In March the CCP is inviting theologians to an event: “Doing Theology in the Face of Abuse.” This international gathering does not fall neatly into the established academic categories of conference, congress, colloquium, symposium, or workshop. We have called it a laboratory to accent the involvement of the participants in examining the questions that arise when seeking to do theology in the context of a suffering Church.
In a series of blog posts leading up to the event in March, we are asking theologians for their reflections, and above all, the theological questions that the context of the sexual abuse crisis provokes in them. We reached out to one of the theologians attending the event, Dr. Rocio Figueroa Alvear, who experienced sexual abuse by a church leader as an adolescent.
Dr. Rocio shared her story at the event Overcoming Silence – Women’s Voices in the Catholic Abuse Crisis. She was abused at the hands of her spiritual director, German Doig, who was the second in command of Sodalitium, when she was 15. Despite the shame it caused her she continued in the community and became superior of the feminine branch. It took many years before she understood the deep emotional, psychological, and spiritual manipulation she had experienced and could begin to evaluate the behavior of the leadership from a perspective independent of its control. She then learned she was not the only victim and discovered that not only her spiritual director but also the founder and two other men were sexually abusing community members. She denounced the abuse to the authorities and helped other victims to speak out.
Dr. Rocio, could you tell us about the key role theological studies played in freeing your conscience?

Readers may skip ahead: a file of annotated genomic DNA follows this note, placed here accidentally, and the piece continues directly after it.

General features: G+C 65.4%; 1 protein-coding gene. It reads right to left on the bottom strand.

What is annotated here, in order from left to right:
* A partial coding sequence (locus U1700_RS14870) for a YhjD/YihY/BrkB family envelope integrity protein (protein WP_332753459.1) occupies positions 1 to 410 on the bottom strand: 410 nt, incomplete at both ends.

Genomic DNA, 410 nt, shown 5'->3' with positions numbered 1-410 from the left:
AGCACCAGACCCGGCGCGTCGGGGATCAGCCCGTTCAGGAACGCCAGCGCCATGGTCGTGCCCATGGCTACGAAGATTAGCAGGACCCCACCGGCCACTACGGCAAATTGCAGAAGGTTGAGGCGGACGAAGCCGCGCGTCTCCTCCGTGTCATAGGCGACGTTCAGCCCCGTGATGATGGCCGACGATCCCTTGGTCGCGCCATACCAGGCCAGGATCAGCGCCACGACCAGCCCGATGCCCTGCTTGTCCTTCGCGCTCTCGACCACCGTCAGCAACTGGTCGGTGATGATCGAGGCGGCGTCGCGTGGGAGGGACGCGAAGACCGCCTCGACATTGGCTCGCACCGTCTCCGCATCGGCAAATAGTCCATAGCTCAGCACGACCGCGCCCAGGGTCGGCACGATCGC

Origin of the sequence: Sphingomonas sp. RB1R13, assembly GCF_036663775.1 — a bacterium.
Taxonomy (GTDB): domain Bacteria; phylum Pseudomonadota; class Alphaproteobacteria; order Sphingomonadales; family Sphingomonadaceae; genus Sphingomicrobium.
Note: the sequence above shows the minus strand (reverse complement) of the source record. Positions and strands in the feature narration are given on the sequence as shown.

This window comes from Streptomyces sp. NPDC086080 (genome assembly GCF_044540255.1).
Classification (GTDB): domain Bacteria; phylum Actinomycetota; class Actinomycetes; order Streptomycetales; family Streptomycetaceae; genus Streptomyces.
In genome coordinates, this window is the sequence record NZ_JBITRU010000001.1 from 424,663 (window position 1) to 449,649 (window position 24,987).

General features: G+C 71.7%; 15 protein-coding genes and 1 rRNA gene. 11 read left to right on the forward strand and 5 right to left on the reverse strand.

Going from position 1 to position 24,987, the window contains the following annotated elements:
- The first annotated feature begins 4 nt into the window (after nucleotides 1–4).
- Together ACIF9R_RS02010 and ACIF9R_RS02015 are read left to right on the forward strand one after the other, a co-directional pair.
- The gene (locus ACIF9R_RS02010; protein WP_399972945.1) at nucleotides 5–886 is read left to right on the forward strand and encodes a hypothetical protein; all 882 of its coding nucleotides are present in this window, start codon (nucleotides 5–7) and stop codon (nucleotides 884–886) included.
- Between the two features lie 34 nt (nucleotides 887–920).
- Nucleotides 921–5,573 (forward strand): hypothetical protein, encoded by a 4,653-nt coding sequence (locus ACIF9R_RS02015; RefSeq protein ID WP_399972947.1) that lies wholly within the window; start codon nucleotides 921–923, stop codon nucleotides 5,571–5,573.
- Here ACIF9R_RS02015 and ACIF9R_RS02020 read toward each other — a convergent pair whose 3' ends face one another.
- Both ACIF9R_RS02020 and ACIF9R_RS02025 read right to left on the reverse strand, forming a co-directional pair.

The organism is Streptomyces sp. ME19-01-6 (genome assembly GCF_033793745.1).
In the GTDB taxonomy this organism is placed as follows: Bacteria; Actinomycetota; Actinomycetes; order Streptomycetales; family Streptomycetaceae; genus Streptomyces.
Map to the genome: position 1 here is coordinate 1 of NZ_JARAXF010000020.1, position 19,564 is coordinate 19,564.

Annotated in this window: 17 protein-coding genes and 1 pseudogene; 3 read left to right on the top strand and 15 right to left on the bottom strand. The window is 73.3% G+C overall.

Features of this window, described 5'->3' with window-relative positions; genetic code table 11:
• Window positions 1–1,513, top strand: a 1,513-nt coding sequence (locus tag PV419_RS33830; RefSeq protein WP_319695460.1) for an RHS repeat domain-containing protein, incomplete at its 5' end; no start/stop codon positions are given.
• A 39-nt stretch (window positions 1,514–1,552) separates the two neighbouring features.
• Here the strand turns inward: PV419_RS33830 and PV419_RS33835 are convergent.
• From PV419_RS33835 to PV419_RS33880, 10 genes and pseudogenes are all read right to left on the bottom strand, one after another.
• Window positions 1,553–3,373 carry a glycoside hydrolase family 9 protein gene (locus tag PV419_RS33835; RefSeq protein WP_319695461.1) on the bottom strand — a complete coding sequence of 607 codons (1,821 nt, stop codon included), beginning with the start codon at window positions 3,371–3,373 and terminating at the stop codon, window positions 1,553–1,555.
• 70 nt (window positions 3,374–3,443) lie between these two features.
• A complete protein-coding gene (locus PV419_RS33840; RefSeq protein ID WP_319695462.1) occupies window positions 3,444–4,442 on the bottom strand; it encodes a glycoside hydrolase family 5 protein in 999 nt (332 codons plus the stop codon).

The fact is that, in the community, there was a very rigid way of thinking. It was not possible to have different ideas from the founder or to question what he said. There was a lack of freedom to consider another point of view.
When I went to Rome to study theology I discovered a diversity of theological thought. I saw that reality is not black and white and that theology is not about certainties. It is not an ideology where there are answers for everything. Faith is a mystery, and it often implies walking in darkness. It is always open to questions because you are in front of a mystery you cannot understand completely. It was in Rome that I began to learn what theology was really about, and I began to use my own freedom of critical thinking. It was in that process that I began questioning the ideology that had been proposed in the community.
Through my theological studies, I was already very critical in an intellectual way, but at the same time, I also discovered the sexual abuse taking place in the community. Usually when there is a really rigid way of thinking, it is also a way of controlling people. It turns out that for the leadership of the community this was the case.
Right now you are a professor of systematic theology in Auckland. Could you briefly tell us how it happened that you found yourself in New Zealand?
I left the community after 22 years, and it was in Lima that I met my future husband Steve Cournane. He is a Kiwi and a musician. After two years we got married. That is why I find myself in New Zealand today. There I continue my theological vocation, teaching and advocating for survivors, focusing my research on victims. I feel it has given sense and a meaning to what happened to me. I use my work to give hope. If you are a survivor it doesn’t mean that your life is over.